Everybody likes the idea of having python-packed sleeves, but athletes need to face a simple fact: their arms constitute only about 10 percent of their bodies. That means that when you’re training your biceps or triceps, most of your body is at rest.
It should follow, then, that doing exercises that work only the arms are, for the most part, a waste of time. Yet walk into any gym and you’ll likely see legions of people curling and skullcrushing away. Heck, you’ve probably dedicated more than one of your own workouts to arms.
We get it. No one wants to look like Scrawny Arms Rob Lowe. So if you feel compelled to work your arms, at least you need to do it right—and only after you’re strong enough to justify taking time away from other more important exercises.
“Having big strong arms is rarely going to be a detriment,” says Tony Bonvechio, a strength coach at Cressey Sports Performance in Hudson, Massachusetts. “But your workouts need to be prioritized based on the physical demands of your sport.”
Unless you’re training for the sequel to Over the Top, arm training should fall pretty low on your priority list. Most athletes should focus primarily on the big lifts—Deadlifts, Squats, Bench Press, Bent-Over Rows, Pull-Ups and Push-Ups. If you’re training these moves correctly, your arms will get bigger and stronger too.
“The best strength athletes in the world don’t even do arm days,” Bonvechio says. “Direct arm training is done to make a main lift better and provide symmetry. A powerlifter or strongman competitor will do Curls or tricep exercises to keep their elbows healthy.”
If you’re an athlete, you need to think about how important arm strength is in relation to your sport before spending valuable time on your arms in the weight room. And if you’re just trying to get in shape, spending too much time working isolated muscle groups won’t do you much good in the grand scheme of things. Unless you’re a meathead who loves to show his “guns,” training your arms should never be a priority.
But My Arms Are Tiny and Make Me Look Weak
OK, fine. If you’re concerned about your arms and want to train them, you first need to determine if you’re strong enough to work them. Without a base of strength in your primary exercises, working your biceps and triceps won’t do much good. Bonvechio suggests that athletes need to be able to do the following four things before they earn the right to do arm exercises:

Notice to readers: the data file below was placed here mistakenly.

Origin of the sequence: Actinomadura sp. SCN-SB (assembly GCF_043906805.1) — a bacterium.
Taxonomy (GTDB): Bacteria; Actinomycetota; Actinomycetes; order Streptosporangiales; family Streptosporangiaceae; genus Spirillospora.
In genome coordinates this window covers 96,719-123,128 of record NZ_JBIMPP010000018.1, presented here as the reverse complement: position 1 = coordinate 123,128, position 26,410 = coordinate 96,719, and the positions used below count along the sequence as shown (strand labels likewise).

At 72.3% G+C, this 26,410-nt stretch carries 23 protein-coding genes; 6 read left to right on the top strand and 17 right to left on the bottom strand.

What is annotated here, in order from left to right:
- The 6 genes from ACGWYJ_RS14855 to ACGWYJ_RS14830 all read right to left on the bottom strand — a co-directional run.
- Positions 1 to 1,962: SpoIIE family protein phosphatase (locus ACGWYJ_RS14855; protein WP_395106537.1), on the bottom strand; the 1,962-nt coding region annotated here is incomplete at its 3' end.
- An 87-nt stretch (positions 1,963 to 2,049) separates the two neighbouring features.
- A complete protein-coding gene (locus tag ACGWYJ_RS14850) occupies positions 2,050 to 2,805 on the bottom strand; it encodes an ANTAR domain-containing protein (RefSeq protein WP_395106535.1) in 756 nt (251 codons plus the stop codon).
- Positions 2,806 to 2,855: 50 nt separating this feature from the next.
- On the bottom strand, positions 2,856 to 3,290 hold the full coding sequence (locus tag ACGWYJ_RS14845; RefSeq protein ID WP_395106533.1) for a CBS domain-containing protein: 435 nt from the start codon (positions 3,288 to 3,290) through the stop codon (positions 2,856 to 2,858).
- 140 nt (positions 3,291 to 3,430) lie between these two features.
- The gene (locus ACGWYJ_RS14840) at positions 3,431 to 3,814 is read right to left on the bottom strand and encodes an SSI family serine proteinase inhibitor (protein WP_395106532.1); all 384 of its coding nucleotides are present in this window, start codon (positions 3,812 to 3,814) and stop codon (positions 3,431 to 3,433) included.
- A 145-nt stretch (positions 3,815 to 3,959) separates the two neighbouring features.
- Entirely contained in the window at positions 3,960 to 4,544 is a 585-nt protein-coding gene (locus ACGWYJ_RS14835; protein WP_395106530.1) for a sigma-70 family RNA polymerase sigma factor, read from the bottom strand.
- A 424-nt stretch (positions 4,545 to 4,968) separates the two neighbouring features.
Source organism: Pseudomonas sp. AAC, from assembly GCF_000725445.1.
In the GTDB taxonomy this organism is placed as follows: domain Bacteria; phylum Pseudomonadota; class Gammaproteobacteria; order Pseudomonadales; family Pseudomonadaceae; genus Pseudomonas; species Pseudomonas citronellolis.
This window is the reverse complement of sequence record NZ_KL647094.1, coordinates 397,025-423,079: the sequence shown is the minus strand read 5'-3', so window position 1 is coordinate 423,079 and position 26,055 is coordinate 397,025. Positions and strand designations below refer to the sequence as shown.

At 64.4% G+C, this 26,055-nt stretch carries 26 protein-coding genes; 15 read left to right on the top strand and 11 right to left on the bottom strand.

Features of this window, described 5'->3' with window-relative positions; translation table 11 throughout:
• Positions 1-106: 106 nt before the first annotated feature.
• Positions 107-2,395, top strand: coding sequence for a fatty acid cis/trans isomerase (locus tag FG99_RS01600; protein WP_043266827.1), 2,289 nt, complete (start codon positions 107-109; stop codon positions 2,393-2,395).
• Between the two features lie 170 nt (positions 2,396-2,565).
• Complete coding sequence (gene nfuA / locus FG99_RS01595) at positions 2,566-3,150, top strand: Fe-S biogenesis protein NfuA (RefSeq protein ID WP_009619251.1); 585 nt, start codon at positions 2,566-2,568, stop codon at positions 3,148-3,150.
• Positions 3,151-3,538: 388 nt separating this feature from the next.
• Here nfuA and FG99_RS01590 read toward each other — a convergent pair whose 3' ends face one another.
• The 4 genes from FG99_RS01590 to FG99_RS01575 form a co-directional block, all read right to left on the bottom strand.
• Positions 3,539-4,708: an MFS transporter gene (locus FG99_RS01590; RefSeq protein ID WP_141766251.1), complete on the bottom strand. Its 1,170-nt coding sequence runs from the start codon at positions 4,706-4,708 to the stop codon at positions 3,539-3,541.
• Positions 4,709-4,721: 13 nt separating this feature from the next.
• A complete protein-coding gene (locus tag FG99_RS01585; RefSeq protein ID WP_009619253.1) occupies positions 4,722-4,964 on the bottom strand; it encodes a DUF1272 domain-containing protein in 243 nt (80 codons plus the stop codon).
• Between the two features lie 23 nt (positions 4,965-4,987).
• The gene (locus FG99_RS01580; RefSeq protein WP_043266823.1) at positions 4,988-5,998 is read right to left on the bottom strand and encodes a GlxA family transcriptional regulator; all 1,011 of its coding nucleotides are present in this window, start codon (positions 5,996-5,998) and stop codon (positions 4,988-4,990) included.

- Bench Press x 10 reps with a weight equivalent to your body weight
- Bent-Over Row x 10 reps with a weight equivalent to half of your Bench Press max
- Pull-Ups x 10 reps with strict form
- Push-Ups x 20 reps with strict form
How to Properly Train Your Arms
Did you make the grade? If so, congrats. But hopefully you’re still not going to spend hours getting ready for the gun show. Big lifts and primary exercises should still be your priority, with arm exercises serving as complementary accessory movements at the end of your workouts. If you do arms early on, the fatigue in your biceps and triceps will hurt your more important lifts.
Bonvechio advises athletes to train arms only in the off-season, when they have more time and the demands of their sport are reduced. Even so, you should keep the volume at no more than 30 total reps for your biceps and triceps and use a relatively light weight.
“Make it efficient and quick,” Bonvechio adds. “You’re doing it more to get a pump than to grind out heavy sets.”
Bonvechio recommends the six exercises below for safely and effectively working your arms.
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Nearly every gym has one of these bars. It’s a popular way to train the biceps because it’s a bit easier on the wrists and elbows.
Incline DB Curls
Set up on an incline bench and do Curls through a full range of motion. Emphasize lowering the dumbbells slowly and you’ll get a nice stretch at the bottom. Your biceps will be on fire!
In this variation of the Hammer Curl, you bring the dumbbell across your torso to the opposite shoulder. You get a more concentrated squeeze in your biceps and bring your forearm muscles into the mix.
This is one of the best exercises for building strong triceps. Bonus: It will help you lift more on your bench.
A safer version of Skullcrushers or Tricep Extensions, the Tate Press puts puts minimal stress on the elbows.
Band Tricep Push-Downs
This is the only exception to the 30-rep rule. Perform Tricep Push-Downs with a lightweight resistance band for one to two sets of 30-50 reps. Your triceps will be bulging out of your arms when you’re finished!